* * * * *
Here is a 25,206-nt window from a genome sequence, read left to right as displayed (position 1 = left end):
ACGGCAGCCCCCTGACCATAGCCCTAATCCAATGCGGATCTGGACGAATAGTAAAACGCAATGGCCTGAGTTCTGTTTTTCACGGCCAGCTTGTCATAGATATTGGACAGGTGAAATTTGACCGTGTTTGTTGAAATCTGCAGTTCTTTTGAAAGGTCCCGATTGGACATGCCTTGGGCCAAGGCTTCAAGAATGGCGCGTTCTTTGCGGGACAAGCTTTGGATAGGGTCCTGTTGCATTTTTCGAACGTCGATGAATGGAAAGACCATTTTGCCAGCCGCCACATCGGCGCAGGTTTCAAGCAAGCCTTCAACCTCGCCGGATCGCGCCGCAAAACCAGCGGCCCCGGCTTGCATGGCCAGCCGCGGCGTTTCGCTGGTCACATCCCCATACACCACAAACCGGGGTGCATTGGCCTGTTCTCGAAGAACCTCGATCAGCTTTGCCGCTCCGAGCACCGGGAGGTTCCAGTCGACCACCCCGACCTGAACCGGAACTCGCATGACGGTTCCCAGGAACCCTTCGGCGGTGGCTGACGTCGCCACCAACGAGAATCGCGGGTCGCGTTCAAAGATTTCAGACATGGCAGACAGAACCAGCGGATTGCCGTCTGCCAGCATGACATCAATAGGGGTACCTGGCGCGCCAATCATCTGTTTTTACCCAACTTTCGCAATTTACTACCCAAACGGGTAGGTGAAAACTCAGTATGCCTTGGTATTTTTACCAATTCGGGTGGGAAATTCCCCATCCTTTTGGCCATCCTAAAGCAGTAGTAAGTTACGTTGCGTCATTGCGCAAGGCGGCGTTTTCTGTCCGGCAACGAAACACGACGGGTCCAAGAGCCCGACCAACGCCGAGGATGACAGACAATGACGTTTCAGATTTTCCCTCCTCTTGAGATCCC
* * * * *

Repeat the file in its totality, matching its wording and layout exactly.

Here is a 25,206-nt window from a genome sequence, read left to right as displayed (position 1 = left end):
ACGGCAGCCCCCTGACCATAGCCCTAATCCAATGCGGATCTGGACGAATAGTAAAACGCAATGGCCTGAGTTCTGTTTTTCACGGCCAGCTTGTCATAGATATTGGACAGGTGAAATTTGACCGTGTTTGTTGAAATCTGCAGTTCTTTTGAAAGGTCCCGATTGGACATGCCTTGGGCCAAGGCTTCAAGAATGGCGCGTTCTTTGCGGGACAAGCTTTGGATAGGGTCCTGTTGCATTTTTCGAACGTCGATGAATGGAAAGACCATTTTGCCAGCCGCCACATCGGCGCAGGTTTCAAGCAAGCCTTCAACCTCGCCGGATCGCGCCGCAAAACCAGCGGCCCCGGCTTGCATGGCCAGCCGCGGCGTTTCGCTGGTCACATCCCCATACACCACAAACCGGGGTGCATTGGCCTGTTCTCGAAGAACCTCGATCAGCTTTGCCGCTCCGAGCACCGGGAGGTTCCAGTCGACCACCCCGACCTGAACCGGAACTCGCATGACGGTTCCCAGGAACCCTTCGGCGGTGGCTGACGTCGCCACCAACGAGAATCGCGGGTCGCGTTCAAAGATTTCAGACATGGCAGACAGAACCAGCGGATTGCCGTCTGCCAGCATGACATCAATAGGGGTACCTGGCGCGCCAATCATCTGTTTTTACCCAACTTTCGCAATTTACTACCCAAACGGGTAGGTGAAAACTCAGTATGCCTTGGTATTTTTACCAATTCGGGTGGGAAATTCCCCATCCTTTTGGCCATCCTAAAGCAGTAGTAAGTTACGTTGCGTCATTGCGCAAGGCGGCGTTTTCTGTCCGGCAACGAAACACGACGGGTCCAAGAGCCCGACCAACGCCGAGGATGACAGACAATGACGTTTCAGATTTTCCCTCCTCTTGAGATCCC